BettySwollocksandaCrustyRack Wed 10-Oct-12 11:56:06

Ih darling sad

I have no advice to give but didn't want to read and not reply.

I hope you get some helpful information..thinking of you x

alibeenherealongtime Wed 10-Oct-12 13:52:06

Oh how so very sad for you all, you are being so brave for your DH and your children, I hope you find the support you need for all of you, sending you love and thoughts.

Imsosorryalan Wed 10-Oct-12 13:58:56

No advice except lots of kisses and cuddles for reassurance. We're all holding your hand. I'm so sorry you are going through thissad

cakeslover Wed 10-Oct-12 14:20:46

Thank you so so much for taking your time to reply. It means a lot.
I will definitely look into the Macmillan website again, a book sounds like a very good idea.
Will try and find some kind of counselling for me and my girl. hopefully she will be able to get trough this well.
We have no idea on how long he's got left, so maybe will be better to wait till break the news to DD. she's now used on having her daddy at the hospital, and knows he's not coming back any soon. sad
I wish I could feel strong but I just feel that I've no choice really.
Thank you so much again,

OP’s posts: |
weegiemum Wed 10-Oct-12 14:25:08

I spoke to my dh who is a GP in the uk.

He very highly recommends Macmillan, they have some good resources.

Books I've come across (I'm a family literacy tutor, kids books are my life!!!) that might be good are: Goodbye Mog By Judith Kerr and for slightly older children, The Heart In The Bottle by Oliver Jeffers. If you can't source them in Italy I'm happy to send them, pm me!

alibeenherealongtime Wed 10-Oct-12 16:07:14

I too have lots of books as I had a bereaved 2.5 year old in my care, now 4 years old. I have one " saying goodbye to daddy" I would be very happy to send it to you.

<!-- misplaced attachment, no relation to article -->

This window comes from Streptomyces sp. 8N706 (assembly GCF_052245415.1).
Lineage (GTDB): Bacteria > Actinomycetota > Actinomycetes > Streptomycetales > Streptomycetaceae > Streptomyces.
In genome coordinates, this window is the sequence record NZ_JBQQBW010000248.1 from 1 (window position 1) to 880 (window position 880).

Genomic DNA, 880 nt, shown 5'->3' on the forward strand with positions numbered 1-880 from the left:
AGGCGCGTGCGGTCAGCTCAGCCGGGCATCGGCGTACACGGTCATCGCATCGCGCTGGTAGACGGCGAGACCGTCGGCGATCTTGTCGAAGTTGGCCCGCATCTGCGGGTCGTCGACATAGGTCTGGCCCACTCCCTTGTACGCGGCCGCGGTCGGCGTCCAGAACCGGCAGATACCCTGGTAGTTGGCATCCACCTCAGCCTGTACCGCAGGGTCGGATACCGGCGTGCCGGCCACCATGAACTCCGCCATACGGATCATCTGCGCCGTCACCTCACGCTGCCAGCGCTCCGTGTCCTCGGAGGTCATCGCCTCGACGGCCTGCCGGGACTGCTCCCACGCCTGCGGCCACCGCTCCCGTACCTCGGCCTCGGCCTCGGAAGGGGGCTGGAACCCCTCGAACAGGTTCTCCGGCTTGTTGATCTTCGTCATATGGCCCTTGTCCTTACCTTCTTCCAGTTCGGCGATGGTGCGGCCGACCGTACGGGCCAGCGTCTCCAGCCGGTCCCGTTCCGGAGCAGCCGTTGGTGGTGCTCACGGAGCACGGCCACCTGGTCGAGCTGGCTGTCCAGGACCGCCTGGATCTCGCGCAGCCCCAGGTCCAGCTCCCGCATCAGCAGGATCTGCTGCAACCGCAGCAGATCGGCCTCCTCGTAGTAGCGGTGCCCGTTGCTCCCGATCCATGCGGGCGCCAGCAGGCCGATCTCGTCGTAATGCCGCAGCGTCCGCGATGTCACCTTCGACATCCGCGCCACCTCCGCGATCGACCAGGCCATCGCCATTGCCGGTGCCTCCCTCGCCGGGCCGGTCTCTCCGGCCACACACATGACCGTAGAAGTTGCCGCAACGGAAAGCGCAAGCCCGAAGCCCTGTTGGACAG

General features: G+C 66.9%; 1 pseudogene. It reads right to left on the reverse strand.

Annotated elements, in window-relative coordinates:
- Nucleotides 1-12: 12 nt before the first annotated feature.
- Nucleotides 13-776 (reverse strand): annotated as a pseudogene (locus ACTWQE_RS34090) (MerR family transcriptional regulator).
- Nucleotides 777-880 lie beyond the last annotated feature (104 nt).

redadmiralsinthegarden Wed 10-Oct-12 16:10:08

nothing to add to you except a big hug, cakelover. I'm so sorry to read what you are going through.

guanosoup Wed 10-Oct-12 16:15:20

Sorry to read your sad story, an amazing charity that helps children deal with thier emotions and feelings is Winstons Wish (on phone, so I cannot link)
Look after yourself, too xx

fuckadoodlepoopoo Wed 10-Oct-12 16:20:21

Im so sorry for you and your children sad

GoldenAutumnDays Wed 10-Oct-12 16:29:44

I'm so sorry cakeslover (((hugs))).

I found MacMillan really helpful fo myself when DP died of Cancer earlier this year. Also as guanosoup mentioned above [[ Winstons wish]] was fantastic with DS.

I know how hard it can be at times, but you find the strength to be strong for the DC.

Thinking and praying for you all xx

Growlithe Wed 10-Oct-12 16:31:13

I'm so sorry for your situation cakes.

I'd also recommend the MacMillan site, to help with your own feelings as well as you DDs.

One thing I would say is, when my DMIL was in the latter stages of cancer, I made the mistake of telling my DD, who was 5 at the time, that 'Nan wouldn't be getting any better'. As adults we understand what this means, but what I didn't realise is that she thought Nan would still be with us, just poorly. Such a mistake.

I think small children need facts in simple, honest terms, although I realise how hard this will be to say.

Once again, I'm so so sorry.

GoldenAutumnDays Wed 10-Oct-12 16:37:46

The school were and are helping DS a lot too. They keep an eye out for him and a TA will take him to a quiet corner if he gets upset or angry and either just let him sit quietly or talk if he needs to. Please talk to teachers IMO they will do anything to help grieving DC.

ILikeToMoveItMoveIt Wed 10-Oct-12 16:47:54

I'm so sorry this is happening to you all. It's so unfair.